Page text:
Nasarawa state governor, Umaru Tanko Al-Makura, on Sunday said that his administration has resorted to using the security vote his office receives to pay over 1,400 youths engaged by the state government under the Nasarawa Youth Empowerment Scheme (NAYES). The governor, who disclosed this in Lafia, shortly after inspecting road projects in Adudu, Keana and Agyaragu areas, explained that his resort to the security vote was because of the zero allocation to the scheme in the 2014 budget approved by the Nasarawa state House of Assembly. “I have decided to pay the money for NAYES from my own security vote and I have already converted them to my own Special Assistants(SAs); let them do the work,” he said, adding, “It is not about nomenclature, but about service and about engaging them so that they don’t become liabilities on the streets”.
Although Governor Al-Makura did not state precisely why the state Assembly withheld accent to his proposed spending on the youth empowerment scheme, it was all too obvious that the proposal was a victim of the state’s bitter opposition politics. Nasarawa state is controlled by the All Progressives Congress (APC), while the state Assembly is under the Peoples Democratic Party (PDP).
However, not deterred by the negative response of the state legislators to his planned mass employment scheme, Al-Makura said that he would use the security vote to do more towards empowering people of the state not captured by “the statutory and bureaucratic enclave of the government”.He said, “Let me extend and expand the scope of that distribution of the dividends of democracy. I am going to do that for the youth, the disabled, market women and the aged.Each of these categories of people will get N20,000 monthly support called “seed money”. He assured of “conventional employment opportunities whenever Nasarawa’s revenue improves.”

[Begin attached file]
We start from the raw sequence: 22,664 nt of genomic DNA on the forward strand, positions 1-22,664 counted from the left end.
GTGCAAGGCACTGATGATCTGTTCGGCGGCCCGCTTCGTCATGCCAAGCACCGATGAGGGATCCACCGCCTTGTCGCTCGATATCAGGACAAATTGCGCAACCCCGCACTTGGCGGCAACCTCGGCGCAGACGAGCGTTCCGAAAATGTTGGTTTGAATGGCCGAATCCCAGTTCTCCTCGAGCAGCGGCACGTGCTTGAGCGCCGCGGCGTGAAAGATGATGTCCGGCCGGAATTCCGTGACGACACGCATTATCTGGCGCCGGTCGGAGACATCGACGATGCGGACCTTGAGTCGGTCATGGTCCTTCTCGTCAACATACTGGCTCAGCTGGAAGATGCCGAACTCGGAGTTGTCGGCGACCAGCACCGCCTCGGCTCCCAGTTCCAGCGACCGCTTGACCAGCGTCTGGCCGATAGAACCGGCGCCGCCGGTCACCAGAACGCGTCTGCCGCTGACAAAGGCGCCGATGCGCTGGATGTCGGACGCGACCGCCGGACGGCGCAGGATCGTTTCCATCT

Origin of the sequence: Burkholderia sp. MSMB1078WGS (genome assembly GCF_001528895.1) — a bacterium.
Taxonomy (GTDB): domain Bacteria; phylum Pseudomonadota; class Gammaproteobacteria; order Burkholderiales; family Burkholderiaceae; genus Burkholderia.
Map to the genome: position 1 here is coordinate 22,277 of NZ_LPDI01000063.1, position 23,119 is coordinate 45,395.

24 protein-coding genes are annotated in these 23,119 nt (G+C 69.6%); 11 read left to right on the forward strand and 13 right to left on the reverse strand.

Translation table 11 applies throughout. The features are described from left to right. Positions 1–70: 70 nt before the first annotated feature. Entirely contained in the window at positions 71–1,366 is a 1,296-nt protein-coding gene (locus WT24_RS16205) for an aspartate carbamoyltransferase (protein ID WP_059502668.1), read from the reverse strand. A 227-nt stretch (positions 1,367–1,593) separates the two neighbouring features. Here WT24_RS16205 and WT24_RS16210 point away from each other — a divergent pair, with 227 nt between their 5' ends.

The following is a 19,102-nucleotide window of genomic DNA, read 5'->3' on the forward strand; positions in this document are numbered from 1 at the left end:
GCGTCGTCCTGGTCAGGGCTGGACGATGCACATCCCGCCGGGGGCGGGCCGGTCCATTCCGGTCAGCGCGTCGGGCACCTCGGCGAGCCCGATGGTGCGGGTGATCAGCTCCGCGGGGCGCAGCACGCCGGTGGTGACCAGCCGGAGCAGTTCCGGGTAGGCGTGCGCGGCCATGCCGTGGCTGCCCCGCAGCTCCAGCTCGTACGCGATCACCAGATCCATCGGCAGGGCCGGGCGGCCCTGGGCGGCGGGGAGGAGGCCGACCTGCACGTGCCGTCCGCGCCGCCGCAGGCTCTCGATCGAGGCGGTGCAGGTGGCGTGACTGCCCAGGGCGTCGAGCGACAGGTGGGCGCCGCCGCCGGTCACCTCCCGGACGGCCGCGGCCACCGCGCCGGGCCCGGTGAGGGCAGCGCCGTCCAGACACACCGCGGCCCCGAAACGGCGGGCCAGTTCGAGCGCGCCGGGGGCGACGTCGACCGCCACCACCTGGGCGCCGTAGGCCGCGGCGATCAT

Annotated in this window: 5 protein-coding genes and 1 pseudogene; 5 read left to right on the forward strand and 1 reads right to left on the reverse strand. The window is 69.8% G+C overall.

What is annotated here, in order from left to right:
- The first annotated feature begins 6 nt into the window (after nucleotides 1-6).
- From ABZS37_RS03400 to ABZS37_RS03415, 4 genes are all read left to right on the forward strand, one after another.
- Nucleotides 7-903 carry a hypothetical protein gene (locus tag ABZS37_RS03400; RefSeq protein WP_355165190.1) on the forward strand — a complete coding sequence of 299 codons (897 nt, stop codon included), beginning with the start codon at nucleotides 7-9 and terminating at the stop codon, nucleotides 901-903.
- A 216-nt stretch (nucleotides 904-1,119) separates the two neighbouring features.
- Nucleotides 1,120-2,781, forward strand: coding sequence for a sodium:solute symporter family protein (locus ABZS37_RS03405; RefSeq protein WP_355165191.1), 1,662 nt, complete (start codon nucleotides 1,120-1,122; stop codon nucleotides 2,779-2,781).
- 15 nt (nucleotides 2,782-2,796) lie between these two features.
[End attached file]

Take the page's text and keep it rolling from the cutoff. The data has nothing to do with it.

We salute Al-Makura’s vision that allows him to think out of the box to meet the yearnings and expectations of his people. It is the first time that a governor would declare openly to allocate the often abused and misused security vote to a worthy cause such as a youth empowerment scheme. Many of his colleagues fritter away this vote in unproductive ventures, including politicking.
But while commending Al-Makura’s vision in this regard, we hasten to advise him explore the numerous other funding options available to him that would guarantee the sustainability of the youth empowerment scheme, even after he leaves office. We need not remind the governor that the security vote is a tenuous source of funding for his NAYES which his successor may not welcome. Conversely, he should bend over a little to persuade the adamant state legislators to approve funding of the scheme. We do not recommend bribing them, however. Besides, he can push through legislation to institutionalise the scheme. This may be difficult with this crop of legislators, but again some diplomacy may do the trick.
What more, we believe that education is the key to empowering the youth. Al-Makura should emulate his Kano state colleague, Dr. Rabi’u Musa Kwankwaso, by offering special scholarships to sons and daughters of Nasarawa state from poor homes to acquire higher and qualitative education that will offer better job prospects. The “seed money” he is giving out may serve the immediate purpose of keeping the unemployed youths off the streets. But for how long?